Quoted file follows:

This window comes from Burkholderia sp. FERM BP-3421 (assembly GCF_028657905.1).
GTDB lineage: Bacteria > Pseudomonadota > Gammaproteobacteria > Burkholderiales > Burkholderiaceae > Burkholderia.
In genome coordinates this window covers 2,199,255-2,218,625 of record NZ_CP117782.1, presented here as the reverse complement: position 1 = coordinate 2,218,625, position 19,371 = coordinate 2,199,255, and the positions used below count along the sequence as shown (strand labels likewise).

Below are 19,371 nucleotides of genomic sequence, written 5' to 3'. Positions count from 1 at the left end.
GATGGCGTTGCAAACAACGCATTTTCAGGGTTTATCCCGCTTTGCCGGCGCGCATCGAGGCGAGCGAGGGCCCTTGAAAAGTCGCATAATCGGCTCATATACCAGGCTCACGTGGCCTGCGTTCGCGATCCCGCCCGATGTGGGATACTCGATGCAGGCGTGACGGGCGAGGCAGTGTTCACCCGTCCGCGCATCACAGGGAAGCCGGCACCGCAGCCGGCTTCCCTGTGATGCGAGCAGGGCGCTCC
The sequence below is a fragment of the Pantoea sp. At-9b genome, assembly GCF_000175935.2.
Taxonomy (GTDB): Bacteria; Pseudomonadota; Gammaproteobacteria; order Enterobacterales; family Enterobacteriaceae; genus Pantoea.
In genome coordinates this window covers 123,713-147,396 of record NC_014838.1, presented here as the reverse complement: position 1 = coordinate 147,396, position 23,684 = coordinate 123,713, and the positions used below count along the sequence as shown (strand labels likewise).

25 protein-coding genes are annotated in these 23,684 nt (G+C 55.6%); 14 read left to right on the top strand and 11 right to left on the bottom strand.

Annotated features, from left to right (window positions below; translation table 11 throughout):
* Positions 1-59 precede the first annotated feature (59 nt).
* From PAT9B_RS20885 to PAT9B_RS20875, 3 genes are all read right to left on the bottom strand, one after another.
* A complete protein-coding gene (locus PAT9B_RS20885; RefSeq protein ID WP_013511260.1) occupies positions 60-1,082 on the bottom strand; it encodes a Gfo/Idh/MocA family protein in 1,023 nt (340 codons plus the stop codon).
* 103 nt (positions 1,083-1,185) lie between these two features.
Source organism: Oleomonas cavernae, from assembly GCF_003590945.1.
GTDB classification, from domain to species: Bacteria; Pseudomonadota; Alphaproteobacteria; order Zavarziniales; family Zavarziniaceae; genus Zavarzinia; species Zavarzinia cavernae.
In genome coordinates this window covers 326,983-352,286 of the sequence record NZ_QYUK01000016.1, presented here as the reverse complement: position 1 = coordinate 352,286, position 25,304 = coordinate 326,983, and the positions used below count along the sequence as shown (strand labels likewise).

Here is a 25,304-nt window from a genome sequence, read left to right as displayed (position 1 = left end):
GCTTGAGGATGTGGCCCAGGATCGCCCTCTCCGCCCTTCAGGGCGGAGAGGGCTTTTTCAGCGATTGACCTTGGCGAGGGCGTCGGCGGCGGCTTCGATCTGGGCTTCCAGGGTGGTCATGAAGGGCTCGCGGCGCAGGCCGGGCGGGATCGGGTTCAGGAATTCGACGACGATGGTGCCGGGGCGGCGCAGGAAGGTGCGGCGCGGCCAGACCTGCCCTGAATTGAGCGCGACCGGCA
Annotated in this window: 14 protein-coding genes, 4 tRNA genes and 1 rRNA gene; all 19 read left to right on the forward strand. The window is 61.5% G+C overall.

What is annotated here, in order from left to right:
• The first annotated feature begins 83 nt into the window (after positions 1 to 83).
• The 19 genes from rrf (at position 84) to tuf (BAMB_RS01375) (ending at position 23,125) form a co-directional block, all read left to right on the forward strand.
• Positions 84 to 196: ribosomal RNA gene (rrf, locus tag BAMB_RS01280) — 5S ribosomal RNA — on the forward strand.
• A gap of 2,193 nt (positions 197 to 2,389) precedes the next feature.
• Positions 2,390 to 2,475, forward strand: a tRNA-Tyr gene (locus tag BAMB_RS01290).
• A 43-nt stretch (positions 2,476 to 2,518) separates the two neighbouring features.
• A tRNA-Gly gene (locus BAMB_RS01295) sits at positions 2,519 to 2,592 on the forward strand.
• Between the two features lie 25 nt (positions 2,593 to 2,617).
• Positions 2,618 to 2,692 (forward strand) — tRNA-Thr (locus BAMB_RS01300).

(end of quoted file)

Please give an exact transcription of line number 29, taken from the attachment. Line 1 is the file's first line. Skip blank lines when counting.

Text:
• Between the two features lie 25 nt (positions 2,593 to 2,617).